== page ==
Meralte is an indigenous Australian word for canoe. The book Meralte (Jenkin, Koolmatrie et al. 2003) tells of a brother and a sister who set off from a desert community and make their way south through unknown country in search of a canoe, an unknown object in their world. In this paper, the notion of ‘manoeuvring the meralte’ is used as a metaphor for agile design as it was experienced in a resource development project, the Authentic Literacy Data Analysis (ALDA) project. The author presents the perspective of a content designer working at the interface of two worlds of practice – school education and teacher education.
In the Meralte story, the teenagers meet new peoples, experience foreign environments and learn to navigate diverse social customs that exist between their home in the central deserts of Australia and the mouth of the Murray River in South Australia. Having found a meralte, they must then learn to paddle and manoeuvre it through the unpredictable and challenging river currents. Like the siblings in Meralte, the ALDA team set out to investigate new instructional territory for an English Curriculum course at an Australian university. The project aimed to enhance pre-service teachers knowledge and skills in literacy assessment data analysis and instructional planning through developing a series of digital case studies drawn from authentic classroom practice. The continued and rapid evolution of both technology and teacher education presents major challenges for teacher educators, with information and communication technologies (ICTs) ‘best viewed as clusters of innovation that are adopted and/or rejected by individuals and organizations in stages’(2010). This paper makes visible the in-use methods adopted to collect, design, deliver and manage digital content within the ALDA project and discusses the ICTs and innovations deployed and discarded along the way.
The ALDA project experienced unpredictable and changing requirements, with the project team adopting approaches and methods reflective of the principles and approaches emerging from the study of agile software development over the past decade (Dybå and Dingsøyr 2008). The ICT challenges and successes of this ‘agile development’ of digital case study content are narrated by the projects content designer using the lens of the four core values of agile development: ‘individuals and interactions over processes and tools, working software over comprehensive documentation, customer collaboration over contract negotiation, responding to change over following a plan’(Beck, Beedle et al. 2001). Like the young siblings in Meralte, the ALDA project arrived at its destination having generated new knowledge, skills and insights. The paper concludes with a discussion of the requirements and challenges of developing instructional digital content for pre-service teacher education and insight provided by adopting a lens of agile development for future iterations of the educational content development for teacher education.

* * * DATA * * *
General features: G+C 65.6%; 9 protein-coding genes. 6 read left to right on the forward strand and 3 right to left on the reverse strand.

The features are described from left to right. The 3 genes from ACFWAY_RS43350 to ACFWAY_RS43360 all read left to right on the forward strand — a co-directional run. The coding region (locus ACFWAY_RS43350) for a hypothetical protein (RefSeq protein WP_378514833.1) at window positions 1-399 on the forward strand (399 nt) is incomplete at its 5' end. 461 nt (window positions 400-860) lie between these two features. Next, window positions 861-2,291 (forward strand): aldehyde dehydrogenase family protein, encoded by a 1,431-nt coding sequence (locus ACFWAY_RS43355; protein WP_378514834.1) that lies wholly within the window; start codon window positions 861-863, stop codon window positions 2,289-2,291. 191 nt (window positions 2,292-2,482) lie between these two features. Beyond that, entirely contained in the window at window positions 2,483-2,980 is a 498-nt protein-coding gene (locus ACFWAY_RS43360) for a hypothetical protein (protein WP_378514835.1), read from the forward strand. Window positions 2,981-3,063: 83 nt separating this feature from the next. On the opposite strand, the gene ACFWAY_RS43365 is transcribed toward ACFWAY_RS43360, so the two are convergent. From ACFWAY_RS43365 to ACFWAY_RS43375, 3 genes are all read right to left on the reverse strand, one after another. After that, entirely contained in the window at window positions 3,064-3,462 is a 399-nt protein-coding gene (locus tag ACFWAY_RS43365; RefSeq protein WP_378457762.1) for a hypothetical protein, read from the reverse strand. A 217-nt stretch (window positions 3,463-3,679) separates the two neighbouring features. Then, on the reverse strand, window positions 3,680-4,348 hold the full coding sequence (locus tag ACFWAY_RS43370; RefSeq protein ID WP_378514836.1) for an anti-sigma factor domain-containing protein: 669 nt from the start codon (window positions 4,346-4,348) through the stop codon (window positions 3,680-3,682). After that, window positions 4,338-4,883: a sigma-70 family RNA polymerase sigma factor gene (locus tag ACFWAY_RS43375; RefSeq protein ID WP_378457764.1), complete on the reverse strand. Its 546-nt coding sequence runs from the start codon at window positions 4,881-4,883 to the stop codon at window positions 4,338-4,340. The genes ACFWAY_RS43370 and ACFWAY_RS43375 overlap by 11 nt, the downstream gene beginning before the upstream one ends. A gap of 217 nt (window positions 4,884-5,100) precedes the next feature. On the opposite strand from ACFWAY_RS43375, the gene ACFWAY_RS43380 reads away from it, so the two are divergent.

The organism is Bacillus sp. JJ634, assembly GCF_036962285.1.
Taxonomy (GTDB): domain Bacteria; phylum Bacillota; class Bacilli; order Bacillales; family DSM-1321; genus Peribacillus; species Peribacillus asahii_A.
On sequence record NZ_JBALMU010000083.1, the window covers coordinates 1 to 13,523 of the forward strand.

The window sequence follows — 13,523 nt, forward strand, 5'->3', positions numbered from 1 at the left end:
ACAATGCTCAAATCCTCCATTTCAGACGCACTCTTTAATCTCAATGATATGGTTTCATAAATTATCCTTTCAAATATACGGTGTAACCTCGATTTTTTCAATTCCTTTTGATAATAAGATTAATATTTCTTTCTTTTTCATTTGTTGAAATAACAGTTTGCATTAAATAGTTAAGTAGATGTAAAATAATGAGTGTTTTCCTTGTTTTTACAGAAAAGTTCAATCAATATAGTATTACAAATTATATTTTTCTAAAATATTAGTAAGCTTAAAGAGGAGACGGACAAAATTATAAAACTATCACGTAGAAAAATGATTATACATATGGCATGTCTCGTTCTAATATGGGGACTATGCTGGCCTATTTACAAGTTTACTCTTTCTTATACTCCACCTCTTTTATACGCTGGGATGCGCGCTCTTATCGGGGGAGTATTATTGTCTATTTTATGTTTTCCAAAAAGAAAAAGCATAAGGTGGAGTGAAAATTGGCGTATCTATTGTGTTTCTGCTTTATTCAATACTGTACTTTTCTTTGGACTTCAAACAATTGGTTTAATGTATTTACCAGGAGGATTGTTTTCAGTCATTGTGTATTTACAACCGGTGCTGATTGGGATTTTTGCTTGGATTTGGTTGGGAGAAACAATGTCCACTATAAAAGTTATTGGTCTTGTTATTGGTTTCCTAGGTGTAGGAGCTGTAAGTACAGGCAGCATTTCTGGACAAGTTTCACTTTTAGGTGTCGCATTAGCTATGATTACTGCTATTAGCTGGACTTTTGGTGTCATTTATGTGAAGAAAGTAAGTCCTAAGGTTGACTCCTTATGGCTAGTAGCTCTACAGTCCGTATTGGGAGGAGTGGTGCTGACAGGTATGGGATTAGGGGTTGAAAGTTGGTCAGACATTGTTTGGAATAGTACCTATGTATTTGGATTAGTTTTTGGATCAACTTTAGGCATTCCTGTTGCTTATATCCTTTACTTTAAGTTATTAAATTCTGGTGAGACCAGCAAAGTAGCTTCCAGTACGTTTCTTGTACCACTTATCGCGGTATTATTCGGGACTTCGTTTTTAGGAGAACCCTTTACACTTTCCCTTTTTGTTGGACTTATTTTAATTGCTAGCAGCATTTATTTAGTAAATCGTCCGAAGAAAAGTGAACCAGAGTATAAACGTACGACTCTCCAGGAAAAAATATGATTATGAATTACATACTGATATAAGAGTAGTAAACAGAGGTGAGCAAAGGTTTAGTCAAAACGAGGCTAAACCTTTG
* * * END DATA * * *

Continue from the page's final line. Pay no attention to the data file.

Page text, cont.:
Beck, K., M. Beedle, A. v. Bennekum, A. Cockburn, W. Cunningham, M. Fowler, J. Grenning, J. Highsmith, A. Hunt, R. Jeffries, J. Kern, B. Marick, R. C. Martin, S. Mellor, K. Schwaber, J. Sutherland and D. Thomas. (2001). "The Agile Manifesto." Retrieved 29 November 2013, 2013, from http://www.agilemanifesto.org.
Davis, N. (2010). Technology in Preservice Teacher Education. International Encyclopedia of Education (Third Edition). P. Peterson, E. Baker and B. McGaw. Oxford, Elsevier: 217-221.
Dybå, T. and T. Dingsøyr (2008). "Empirical studies of agile software development: A systematic review." Information and Software Technology 50(9â€“10): 833-859.
Jenkin, G., J. Koolmatrie and J. Davis (2003). Meralte : an epic story of the northern stars. . Kurralta Park, S. Aust, J.B. Books.